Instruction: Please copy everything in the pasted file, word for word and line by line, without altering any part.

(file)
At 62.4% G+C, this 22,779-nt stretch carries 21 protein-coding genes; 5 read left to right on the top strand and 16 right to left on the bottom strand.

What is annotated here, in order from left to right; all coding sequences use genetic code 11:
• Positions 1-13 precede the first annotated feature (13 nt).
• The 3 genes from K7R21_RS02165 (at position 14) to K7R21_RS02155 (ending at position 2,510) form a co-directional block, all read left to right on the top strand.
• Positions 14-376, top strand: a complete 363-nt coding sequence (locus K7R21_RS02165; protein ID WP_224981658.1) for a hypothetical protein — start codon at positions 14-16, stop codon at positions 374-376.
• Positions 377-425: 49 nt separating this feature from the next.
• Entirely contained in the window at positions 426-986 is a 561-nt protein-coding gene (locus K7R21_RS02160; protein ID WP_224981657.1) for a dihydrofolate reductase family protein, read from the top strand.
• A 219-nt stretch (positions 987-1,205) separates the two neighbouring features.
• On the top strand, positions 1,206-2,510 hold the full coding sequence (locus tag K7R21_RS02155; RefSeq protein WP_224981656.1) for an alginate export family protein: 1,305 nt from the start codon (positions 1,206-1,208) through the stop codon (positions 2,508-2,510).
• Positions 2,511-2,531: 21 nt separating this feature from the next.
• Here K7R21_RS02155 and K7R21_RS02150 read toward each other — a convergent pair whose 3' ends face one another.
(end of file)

At 62.4% G+C, this 22,779-nt stretch carries 21 protein-coding genes; 5 read left to right on the top strand and 16 right to left on the bottom strand.

What is annotated here, in order from left to right; all coding sequences use genetic code 11:
• Positions 1-13 precede the first annotated feature (13 nt).
• The 3 genes from K7R21_RS02165 (at position 14) to K7R21_RS02155 (ending at position 2,510) form a co-directional block, all read left to right on the top strand.
• Positions 14-376, top strand: a complete 363-nt coding sequence (locus K7R21_RS02165; protein ID WP_224981658.1) for a hypothetical protein — start codon at positions 14-16, stop codon at positions 374-376.
• Positions 377-425: 49 nt separating this feature from the next.
• Entirely contained in the window at positions 426-986 is a 561-nt protein-coding gene (locus K7R21_RS02160; protein ID WP_224981657.1) for a dihydrofolate reductase family protein, read from the top strand.
• A 219-nt stretch (positions 987-1,205) separates the two neighbouring features.
• On the top strand, positions 1,206-2,510 hold the full coding sequence (locus tag K7R21_RS02155; RefSeq protein WP_224981656.1) for an alginate export family protein: 1,305 nt from the start codon (positions 1,206-1,208) through the stop codon (positions 2,508-2,510).
• Positions 2,511-2,531: 21 nt separating this feature from the next.
• Here K7R21_RS02155 and K7R21_RS02150 read toward each other — a convergent pair whose 3' ends face one another.